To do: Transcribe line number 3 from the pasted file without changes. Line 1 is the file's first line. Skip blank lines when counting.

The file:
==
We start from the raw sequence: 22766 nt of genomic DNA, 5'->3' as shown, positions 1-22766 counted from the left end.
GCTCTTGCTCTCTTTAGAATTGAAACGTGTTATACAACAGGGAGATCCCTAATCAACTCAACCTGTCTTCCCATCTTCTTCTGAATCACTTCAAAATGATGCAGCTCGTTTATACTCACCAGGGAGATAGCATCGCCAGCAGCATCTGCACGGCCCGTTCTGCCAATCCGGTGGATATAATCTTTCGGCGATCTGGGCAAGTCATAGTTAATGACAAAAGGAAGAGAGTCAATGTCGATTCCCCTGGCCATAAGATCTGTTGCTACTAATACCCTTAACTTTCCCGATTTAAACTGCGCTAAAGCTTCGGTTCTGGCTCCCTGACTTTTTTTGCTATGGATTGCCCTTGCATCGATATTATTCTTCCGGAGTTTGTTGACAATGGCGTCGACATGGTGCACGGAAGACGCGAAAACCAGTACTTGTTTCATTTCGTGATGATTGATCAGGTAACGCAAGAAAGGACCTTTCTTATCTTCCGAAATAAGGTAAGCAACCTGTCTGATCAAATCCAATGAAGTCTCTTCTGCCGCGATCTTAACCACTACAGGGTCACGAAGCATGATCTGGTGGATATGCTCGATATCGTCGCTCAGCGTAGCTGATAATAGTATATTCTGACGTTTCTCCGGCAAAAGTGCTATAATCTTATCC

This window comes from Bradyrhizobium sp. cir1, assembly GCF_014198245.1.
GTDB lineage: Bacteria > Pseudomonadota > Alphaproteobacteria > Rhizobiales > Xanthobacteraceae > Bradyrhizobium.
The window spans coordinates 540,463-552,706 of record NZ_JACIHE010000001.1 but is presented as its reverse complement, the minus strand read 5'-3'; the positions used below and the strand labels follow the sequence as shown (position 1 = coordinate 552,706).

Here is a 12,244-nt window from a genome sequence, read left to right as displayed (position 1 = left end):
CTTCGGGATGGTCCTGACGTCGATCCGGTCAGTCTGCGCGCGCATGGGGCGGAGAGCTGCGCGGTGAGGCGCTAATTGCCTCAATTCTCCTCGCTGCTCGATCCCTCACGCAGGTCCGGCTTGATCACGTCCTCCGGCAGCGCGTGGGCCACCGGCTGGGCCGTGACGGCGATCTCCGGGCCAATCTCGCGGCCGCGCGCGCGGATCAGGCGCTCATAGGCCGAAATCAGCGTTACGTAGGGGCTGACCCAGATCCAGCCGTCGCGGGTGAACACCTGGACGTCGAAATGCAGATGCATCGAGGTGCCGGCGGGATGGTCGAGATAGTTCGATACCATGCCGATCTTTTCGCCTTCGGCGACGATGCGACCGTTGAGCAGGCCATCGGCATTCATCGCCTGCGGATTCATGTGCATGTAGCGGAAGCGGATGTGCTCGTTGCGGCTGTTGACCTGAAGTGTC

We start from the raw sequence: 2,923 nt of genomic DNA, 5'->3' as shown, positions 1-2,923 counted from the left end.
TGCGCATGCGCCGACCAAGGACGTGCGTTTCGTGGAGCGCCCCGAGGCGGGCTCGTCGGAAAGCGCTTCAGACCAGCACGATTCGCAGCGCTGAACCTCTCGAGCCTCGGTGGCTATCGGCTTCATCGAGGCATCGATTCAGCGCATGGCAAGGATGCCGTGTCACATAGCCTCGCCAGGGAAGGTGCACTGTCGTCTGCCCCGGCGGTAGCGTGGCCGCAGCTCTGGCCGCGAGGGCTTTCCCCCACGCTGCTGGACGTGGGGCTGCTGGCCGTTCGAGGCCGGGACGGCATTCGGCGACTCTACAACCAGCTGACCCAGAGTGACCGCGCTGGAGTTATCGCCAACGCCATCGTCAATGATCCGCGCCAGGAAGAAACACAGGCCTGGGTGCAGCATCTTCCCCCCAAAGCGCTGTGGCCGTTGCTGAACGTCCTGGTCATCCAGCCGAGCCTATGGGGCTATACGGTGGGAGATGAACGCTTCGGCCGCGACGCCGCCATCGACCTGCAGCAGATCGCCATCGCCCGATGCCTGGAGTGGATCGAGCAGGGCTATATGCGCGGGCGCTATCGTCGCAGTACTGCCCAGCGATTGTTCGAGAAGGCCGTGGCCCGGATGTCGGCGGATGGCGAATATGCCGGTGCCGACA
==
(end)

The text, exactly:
This window comes from Bradyrhizobium sp. cir1, assembly GCF_014198245.1.